Monthly Archives: September 2009

And you think writers make this stuff up!

A teenager died and more than 20 people were injured after a van filled with beehives crashed into a lorry and overturned on a motorway near the resort of Marmaris, in southern Turkey. Rescue workers, police, medics and beekeepers tried for more than an hour to release two people trapped inside the vehicle, their faces […]

Cricket: Incomprehensible But Divine

I’ve always been a big Neil Hannon fan. The Divine Comedy’s shows aren’t much live – just Neil at a keyboard – but there has always been a touch of Victorian cabaret in his music, and his quirky songs are unique, even though they’re ‘a bit last decade’ and ‘dad music’ (according to websites). He’s […]

The Sixties Didn’t Just Swing

The Beatles and the Rolling Stones are remembered as the driving force of the sixties, but there were also a lot of folk singers around, and I just stumbled across the title tracks for two forgotten movies from that period, both about highwaymen from earlier times. A very young John Hurt played robber Davey Haggart […]

Diamonds Are Forever

The Human Face Of Housing

The Haggerston Estate in Hackney is being pulled down, and as each of the tenants leave their faces are appearing in the windows of the building instead of the usual blank boards. The project is changing perceptions about a place that would usually be a scene of dereliction. The derogatory comments of passersby had been […]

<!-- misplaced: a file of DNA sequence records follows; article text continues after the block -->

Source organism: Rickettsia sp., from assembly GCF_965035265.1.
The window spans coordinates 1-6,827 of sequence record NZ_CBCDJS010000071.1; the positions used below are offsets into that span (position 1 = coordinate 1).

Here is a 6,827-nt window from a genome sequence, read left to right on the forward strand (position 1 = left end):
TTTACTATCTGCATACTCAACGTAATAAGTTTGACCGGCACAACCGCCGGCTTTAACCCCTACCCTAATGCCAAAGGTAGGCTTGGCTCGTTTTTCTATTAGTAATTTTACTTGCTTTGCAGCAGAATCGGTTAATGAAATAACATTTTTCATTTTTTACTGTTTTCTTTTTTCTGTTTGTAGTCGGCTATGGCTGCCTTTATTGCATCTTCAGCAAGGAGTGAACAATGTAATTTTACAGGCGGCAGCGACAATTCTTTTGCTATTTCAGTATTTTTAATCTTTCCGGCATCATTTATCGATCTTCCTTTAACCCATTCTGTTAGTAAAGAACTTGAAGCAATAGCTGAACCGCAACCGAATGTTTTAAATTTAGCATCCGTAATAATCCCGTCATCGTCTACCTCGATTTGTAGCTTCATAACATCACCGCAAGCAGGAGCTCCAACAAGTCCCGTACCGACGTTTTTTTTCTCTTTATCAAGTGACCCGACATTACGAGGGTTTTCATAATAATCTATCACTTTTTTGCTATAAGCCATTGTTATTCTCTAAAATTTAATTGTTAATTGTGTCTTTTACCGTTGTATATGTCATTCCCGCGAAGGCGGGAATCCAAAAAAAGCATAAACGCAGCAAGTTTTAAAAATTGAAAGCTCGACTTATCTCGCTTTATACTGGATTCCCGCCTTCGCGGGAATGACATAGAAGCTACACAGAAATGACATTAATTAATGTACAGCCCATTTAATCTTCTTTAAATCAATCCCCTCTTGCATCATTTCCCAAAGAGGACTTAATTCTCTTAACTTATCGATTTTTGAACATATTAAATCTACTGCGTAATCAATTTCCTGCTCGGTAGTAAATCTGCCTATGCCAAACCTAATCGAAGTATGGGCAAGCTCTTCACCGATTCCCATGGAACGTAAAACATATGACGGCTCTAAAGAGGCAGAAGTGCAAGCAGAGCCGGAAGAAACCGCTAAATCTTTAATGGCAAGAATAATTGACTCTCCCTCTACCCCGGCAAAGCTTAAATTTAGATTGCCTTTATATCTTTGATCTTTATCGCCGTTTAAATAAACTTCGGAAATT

Where Giles Kershaw Works

I was passing the mortuary where Giles Kershaw works in the Bryant & May books, and snapped it. you can see why Arthur Bryant complains about going there.

Why the Apple deal with Orange is happening

It’s because I bought an iPhone this week. Sod’s law dictates that whenever you make a technology purchase, the specs will change the day after you bought it. Either that or they’re only prepared to make deals with other fruit-based companies.

The Victor Frankenstein Spoiler

I’ve just finished Peter Ackroyd’s ‘The Casebook Of Victor Frankenstein’, a lightning-fast romp that drops the fictional Victor in with the real-life Shelley, Byron and the gang in Switzerland – such an obvious idea I’m amazed it hasn’t been explored before, but a big word of warning if you’re buying it…don’t read the back of […]

Easily Amused

When I was writing ‘Paperboy’, I referenced of some of the games I remembered playing as a child. I was clearing out the notes today and thinking about how ropey most of these amusements were, from the Pelham puppets which all looked like the same puppet in different clothes, to the ink-stained frustration that was […]

Bloomsbury In The Country

Charleston was the home and country meeting place for the writers, painters and intellectuals known as the Bloomsbury Group. The interior of the house was painted by the artists Duncan Grant and Vanessa Bell, and together with their collection forms a unique example of their decorative style. Charleston runs a May festival, and also the […]